Despite this work, the voices of the female defenders have not been integrated into the mainstream narrative of the Homeland War that is driven by (male) veterans’ associations, like those who led the 18-month protest against the war veterans’ ministry from 2014 to 2016. The only instance in my fieldwork where I noticed images of women in military fatigues was at an open exhibition at the Hrvatski dom Glina; of the hundreds of images places on boards around the small gallery, only a few dozen featured women, where they appear to be performing auxiliary or secretarial roles rather than participating in active combat. Only one image depicts a woman holding a gun. As well, the only monument to make mention of women was in the context of war victims in Vukovar, which perpetuates the more prevalent narrative of women as passive victims with no agency to choose whether to participate in conflict – the history of war written and fought by men. Women in war have been subjected to humiliating rape and sexual abuse by men, whether professional soldiers or paramilitary forces, and the war in Croatia is no exception. While the Croatian state has passed a law for compensation of victims of wartime sexual violence, its lingering effects on its victims and their communities are irreparable.
Remembering women in the Homeland War: Ovčara, Glina
Left: Memorial placard outside Ovčara Memorial Centre, August 2017. Centre and right: Women depicted in a photo exhibit at Hrvatski dom Glina, August 2017. Almost all other photos (several hundred) featured only men.
The Croatian experience highlights a remarkable shift from the narrative of active female Partisan fighters in the Second World War, a total war in which anyone with the means to participate could and did. Chiara Bonfiglioli’s excellent piece on these “dangerous women”, the Partizanke, demonstrates the degree to which women were integrated in the war effort to liberate Yugoslavia from enemy combatants. She notes, “The contribution of partizanke, […] to the Yugoslav liberation war was unprecedented in occupied Europe: official statistics of the socialist period report 100,000 women fighting as partisans, and two million participating in various ways to the support of the National Liberation Movement. Approximately 25,000 women died in battle, 40,000 were wounded, and 2,000 of them acquired the officer’s rank, while 92 women were designated as national heroes.” Partizanke were remembered as soldiers and volunteers in the anti-fascist struggle, and their memories are slowly being revived by memory activists across the region who seek to build “counter-memories […] as a repertoire against the post-socialist retraditionalisation of gender relations”, states Bonfiglioli. The image of the partizanka was also popularised in the post-war era through film and literature as a “Revolutionary Icon” in, for example Vjekoslav Afrić’s Slavica (1947) or, only later in the film, Lordan Zafranović’s Pad Italije (1981). The revolutionary nature of gender equality in socialist Yugoslavia, it appears, has been eschewed by the modern Croatian state in its commemorative practices. If any legacy of the Yugoslav era remains, it is in the narrative of “liberation” against an aggressor, here Serbia, but without the insights of the women who participated – whether willingly or not – in the Homeland War.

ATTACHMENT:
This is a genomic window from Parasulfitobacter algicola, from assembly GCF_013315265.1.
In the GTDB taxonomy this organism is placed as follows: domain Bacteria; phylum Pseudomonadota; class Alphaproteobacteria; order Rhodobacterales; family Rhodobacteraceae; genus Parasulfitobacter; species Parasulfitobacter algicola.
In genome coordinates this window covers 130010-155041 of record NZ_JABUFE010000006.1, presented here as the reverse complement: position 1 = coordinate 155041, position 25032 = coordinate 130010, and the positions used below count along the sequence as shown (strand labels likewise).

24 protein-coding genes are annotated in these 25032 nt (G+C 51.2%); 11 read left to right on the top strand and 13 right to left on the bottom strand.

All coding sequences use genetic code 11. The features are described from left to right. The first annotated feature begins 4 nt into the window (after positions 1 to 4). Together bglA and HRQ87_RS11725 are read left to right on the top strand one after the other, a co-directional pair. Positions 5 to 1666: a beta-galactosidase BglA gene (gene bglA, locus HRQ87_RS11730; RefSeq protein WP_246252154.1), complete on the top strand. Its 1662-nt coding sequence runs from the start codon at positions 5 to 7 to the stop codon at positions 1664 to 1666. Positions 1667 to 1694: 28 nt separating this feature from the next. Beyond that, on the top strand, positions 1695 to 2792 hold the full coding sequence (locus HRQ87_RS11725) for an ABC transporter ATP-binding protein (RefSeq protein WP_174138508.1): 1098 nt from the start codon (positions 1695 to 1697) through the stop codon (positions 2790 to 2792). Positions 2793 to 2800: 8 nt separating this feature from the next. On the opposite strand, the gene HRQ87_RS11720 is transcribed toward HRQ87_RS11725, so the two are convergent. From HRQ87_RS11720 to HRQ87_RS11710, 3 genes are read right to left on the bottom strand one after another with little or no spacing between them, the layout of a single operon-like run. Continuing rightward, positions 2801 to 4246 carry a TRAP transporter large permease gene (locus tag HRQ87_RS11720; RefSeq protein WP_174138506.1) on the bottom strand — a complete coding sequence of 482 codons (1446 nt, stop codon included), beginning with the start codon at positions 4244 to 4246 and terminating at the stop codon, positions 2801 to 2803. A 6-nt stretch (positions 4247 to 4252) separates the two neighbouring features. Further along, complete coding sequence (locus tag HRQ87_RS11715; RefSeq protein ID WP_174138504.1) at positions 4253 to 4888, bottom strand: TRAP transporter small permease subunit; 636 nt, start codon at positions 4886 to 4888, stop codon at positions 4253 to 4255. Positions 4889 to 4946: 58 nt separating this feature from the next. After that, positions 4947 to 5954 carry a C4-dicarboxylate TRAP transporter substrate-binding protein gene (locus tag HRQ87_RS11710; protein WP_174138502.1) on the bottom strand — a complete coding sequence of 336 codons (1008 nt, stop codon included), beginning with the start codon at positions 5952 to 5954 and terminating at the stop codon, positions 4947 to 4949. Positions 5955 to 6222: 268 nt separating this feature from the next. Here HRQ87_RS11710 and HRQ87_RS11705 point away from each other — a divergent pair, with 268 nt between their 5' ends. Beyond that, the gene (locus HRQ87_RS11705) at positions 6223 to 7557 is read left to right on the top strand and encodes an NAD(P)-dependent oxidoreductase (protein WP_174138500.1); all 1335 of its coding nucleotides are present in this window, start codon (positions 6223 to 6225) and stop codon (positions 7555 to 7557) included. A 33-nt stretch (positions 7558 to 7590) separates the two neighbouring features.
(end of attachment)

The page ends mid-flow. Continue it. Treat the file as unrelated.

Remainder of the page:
Where does this leave us, and what is the way forward? The remembrance of branitelji already presents significant issues for those seeking a more inclusive face for Croatia, as it perpetuates an antagonistic relationship with Serbia, currently negotiating its accession to the European Union. Further, the predominance of the defender narrative in Croatia provides little room to remember the victims of war – of the 130 monuments to the Homeland War I was able to document between May 2017 and May 2018, 31 made explicit mention of civilian casualties (and only one in Varivode to Serb victims), while 82 mentioned the (male) defenders. Treading the fine line between respectful commemoration and memory abuse presents significant hurdles for the Croatia’s future, but even more progress has yet to be made on ensuring these commemorative practices include marginalised voices – of women, of ethnic, religious or sexual minorities – and challenge the overwhelming masculine history of war.
They Would Never Hurt a Fly: War Criminals on Trial in The Hague – Slavenka Drakulić
Balkan Express: Fragments from the Other Side of War – Slavenka Drakulić
Have a Nice Day: From the Balkan War to the American Dream – Dubravka Ugrešić
The Ministry of Pain – Dubravka Ugrešić
Women and Yugoslav Partisans: A History of World War II – Jelena Batinić
Special thanks to Heleen Touquet for her commentary that helped guide the writing of this piece.